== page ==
Dawkins wants Six Day return after Commonwealth heroics
09 April 2018
Eddie Dawkins has had a Commonwealth Games to remember – but the New Zealander is already dreaming of the next time he can grace the Six Day boards.
Dawkins has done the Land of the Long White Cloud proud by hoovering up a gold, silver and bronze during the 2018 Games on the Gold Coast.
He teamed up with countryman and fellow Six Day star Ethan Mitchell as part of the trio which won the team sprint title, while he set a then Games record en route to his silver in the 1km time trial – he was surpassed at the last by a storming run from Aussie Matt Glaetzer.
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Both of these followed a bronze in the keirin, taking his total Commonwealth haul through the years to seven.
And the 28-year-old revealed it was Six Day London 2017 sprinting success which proved to be a key moment in his preparations for the Commonwealths.
“Six Day London was the absolute pivotal moment in my career,” said the Kiwi. “To be honest, it’s a great way to hone your technical skills without putting out as much physical energy.
“It’s great for us in terms of racing and for us to get to know the other sprinters on a personal level as well. Normally we go into a race and it’s all butting heads and racing.
“But there it’s a bit of a party and there’s more conversation – making jokes back and forth and it’s cool to get to know them on a personal level.
“It’s crazy, but after six days of it, my brain is just fried from the lights and the sound. But I’m definitely coming back if they’ll let me!”
Dawkins was one of a plethora of Six Day riders who are celebrating tremendous Gold Coast success after track cycling finished Down Under.
Elinor Barker and Katie Archibald, both world and Olympic champions, claimed their maiden Commonwealth golds, Barker in the points race and Archibald in the individual pursuit.
Barker, who won the women’s omnium at the 2017 Six Day final in Mallorca, led a Six Day one-two-three in her race, with Archibald and Neah Evans claiming silver and bronze.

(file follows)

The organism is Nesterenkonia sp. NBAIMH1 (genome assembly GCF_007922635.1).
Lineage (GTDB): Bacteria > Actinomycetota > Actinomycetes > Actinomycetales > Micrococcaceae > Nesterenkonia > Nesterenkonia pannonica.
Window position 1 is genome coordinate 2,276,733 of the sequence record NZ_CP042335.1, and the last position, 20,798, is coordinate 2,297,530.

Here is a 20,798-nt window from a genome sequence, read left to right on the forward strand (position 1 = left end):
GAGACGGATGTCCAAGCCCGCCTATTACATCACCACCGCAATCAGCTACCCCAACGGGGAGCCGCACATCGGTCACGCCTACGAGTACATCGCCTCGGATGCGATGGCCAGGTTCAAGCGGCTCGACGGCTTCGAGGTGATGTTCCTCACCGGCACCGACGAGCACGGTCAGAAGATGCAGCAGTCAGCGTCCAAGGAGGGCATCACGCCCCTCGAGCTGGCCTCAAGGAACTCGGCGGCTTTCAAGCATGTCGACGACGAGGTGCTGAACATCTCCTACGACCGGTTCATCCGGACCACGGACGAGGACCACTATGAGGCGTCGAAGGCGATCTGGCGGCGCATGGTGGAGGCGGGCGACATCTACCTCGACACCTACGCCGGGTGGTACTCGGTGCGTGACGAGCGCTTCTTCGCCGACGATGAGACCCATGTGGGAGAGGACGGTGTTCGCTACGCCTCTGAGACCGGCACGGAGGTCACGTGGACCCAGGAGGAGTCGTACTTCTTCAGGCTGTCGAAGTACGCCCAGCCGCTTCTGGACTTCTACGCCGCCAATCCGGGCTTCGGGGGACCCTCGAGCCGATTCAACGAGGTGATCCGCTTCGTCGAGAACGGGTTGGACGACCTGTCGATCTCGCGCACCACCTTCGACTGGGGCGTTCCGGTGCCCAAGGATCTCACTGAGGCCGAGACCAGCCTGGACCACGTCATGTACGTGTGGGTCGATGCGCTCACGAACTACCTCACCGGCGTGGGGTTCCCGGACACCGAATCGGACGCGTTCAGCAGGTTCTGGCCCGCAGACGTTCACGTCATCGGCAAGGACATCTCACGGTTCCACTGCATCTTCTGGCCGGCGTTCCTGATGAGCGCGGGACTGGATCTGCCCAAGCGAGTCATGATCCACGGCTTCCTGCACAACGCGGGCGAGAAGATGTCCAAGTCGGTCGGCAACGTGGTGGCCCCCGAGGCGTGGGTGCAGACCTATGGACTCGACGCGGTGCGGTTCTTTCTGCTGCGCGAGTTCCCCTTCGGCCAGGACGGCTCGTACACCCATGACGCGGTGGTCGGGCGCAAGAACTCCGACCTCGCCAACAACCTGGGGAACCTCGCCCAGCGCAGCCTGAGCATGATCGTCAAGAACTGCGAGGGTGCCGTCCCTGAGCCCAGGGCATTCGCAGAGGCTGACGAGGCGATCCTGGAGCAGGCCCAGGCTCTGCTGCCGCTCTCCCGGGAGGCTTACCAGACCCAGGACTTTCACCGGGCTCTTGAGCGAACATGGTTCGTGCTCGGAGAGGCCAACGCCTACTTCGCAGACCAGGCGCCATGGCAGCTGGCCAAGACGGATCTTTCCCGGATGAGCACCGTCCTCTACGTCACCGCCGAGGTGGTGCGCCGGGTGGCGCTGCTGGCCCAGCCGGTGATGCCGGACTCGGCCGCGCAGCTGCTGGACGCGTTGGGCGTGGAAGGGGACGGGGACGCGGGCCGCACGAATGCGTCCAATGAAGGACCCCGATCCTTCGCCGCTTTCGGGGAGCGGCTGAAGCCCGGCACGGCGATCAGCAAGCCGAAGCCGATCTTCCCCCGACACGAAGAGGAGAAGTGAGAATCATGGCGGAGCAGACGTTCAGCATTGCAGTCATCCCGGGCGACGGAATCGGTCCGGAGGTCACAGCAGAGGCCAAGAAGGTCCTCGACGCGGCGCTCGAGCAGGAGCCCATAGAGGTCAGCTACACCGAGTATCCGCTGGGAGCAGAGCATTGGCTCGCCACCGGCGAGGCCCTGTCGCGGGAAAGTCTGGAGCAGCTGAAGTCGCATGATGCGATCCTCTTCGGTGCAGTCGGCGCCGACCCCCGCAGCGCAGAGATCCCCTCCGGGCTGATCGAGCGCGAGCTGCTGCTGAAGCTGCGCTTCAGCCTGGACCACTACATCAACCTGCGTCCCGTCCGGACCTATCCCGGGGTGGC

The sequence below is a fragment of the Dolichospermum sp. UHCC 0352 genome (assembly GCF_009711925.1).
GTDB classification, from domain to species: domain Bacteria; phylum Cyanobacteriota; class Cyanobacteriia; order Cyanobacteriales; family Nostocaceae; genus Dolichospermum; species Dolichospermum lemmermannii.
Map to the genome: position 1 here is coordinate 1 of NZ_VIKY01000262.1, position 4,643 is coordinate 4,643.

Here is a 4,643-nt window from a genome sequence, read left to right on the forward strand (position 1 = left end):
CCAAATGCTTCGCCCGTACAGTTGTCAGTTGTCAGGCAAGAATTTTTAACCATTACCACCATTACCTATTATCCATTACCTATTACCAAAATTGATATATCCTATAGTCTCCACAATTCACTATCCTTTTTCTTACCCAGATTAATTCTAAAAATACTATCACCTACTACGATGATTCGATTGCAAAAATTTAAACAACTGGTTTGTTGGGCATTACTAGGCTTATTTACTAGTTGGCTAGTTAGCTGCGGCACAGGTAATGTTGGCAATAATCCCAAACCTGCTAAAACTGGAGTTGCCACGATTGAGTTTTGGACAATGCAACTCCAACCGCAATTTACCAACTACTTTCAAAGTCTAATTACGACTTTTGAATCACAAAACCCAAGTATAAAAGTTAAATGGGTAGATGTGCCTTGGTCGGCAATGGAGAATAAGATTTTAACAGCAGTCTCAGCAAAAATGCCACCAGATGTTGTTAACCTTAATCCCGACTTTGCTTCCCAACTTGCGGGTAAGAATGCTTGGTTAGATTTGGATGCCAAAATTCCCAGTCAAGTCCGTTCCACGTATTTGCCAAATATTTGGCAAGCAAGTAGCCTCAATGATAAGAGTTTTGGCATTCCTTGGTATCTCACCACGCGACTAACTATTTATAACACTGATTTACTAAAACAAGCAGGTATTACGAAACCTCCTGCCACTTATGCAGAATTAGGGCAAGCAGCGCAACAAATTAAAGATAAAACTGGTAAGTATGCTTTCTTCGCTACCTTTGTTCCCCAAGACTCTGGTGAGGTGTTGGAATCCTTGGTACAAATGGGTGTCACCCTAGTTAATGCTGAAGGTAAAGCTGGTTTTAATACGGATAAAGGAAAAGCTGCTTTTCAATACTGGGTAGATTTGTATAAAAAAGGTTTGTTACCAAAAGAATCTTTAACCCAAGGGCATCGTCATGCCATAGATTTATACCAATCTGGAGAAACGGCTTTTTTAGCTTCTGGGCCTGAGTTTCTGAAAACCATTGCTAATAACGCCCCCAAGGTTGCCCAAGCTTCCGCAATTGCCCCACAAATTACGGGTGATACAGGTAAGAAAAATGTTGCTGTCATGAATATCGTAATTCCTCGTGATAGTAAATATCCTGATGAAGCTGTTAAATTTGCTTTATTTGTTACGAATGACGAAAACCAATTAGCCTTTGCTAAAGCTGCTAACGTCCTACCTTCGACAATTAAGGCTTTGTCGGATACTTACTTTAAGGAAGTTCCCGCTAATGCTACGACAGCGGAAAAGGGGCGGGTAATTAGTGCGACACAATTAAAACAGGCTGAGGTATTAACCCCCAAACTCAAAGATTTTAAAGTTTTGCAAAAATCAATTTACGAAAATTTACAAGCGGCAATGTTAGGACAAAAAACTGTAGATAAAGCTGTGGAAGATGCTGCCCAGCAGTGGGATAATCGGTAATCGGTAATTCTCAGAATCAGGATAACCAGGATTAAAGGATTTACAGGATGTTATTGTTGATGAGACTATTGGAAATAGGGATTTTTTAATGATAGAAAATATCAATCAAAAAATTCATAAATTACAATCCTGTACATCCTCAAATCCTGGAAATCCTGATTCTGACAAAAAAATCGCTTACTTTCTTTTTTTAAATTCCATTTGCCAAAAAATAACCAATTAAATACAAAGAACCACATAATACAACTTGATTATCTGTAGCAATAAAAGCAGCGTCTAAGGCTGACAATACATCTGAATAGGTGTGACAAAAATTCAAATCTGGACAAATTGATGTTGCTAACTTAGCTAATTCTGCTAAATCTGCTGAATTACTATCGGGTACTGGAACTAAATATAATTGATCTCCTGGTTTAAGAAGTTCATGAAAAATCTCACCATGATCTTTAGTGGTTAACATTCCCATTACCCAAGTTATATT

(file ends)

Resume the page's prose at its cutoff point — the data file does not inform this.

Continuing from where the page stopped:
“I’d been getting a little twitchy sat in the hotel watching everyone racing, watching everyone getting records. It really spurred me on,” said Welsh racer Barker.
“I was questioning my decision to sit out of the other races but this is what I consider to be one of my best events so I thought, ‘why go and hope to do reasonably well in an event I’m not so good at when I can try and win my best event?’ Gladly it paid off.”
Six Day star Archibald stormed to success in a Games record time and, after declaring pre-competition that she was out in Australia to top podiums, she was glad she followed up those bold words with searing speed on the boards.
“I said I was here to win gold medals and I was worried people would remember that, but it’s not ended in embarrassment,” said Archibald.
“Setting the record, I knew I was on a good day, but I didn’t schedule for that at all. My splits were all over the place because I came out so fast.
“You can’t just put the brakes on, you have to control the decline and so I’m not entirely sure – I still died a death in the final – but I think that was slightly better paced.”
Mark Stewart, the 1878 Six Day London 2015 winner, also secured his first ever Commonwealth title with a memorable effort in the points race, England teenager Ethan Hayter finishing third.
And one thing Stewart will always remember is the national anthem of Scotland filling his ears as he watched the Saltire rise in triumph.
“I’m only 22 but I feel I’ve been at this for ages, I have a lot of good days and a lot of bad days but this is up there in the good ones.
“This is the first time I’ve been able to sing Flower of Scotland on the podium – that was a nice feeling.”
Evans also came second in the scratch race to add a silver to her points bronze, while Matt Rotherham claimed two gold medals, in the tandem sprint and 1km time trial, as pilot for visually impaired Scottish rider Neil Fachie.
Meanwhile, Chris Latham snared scratch bronze on his Commonwealth debut.
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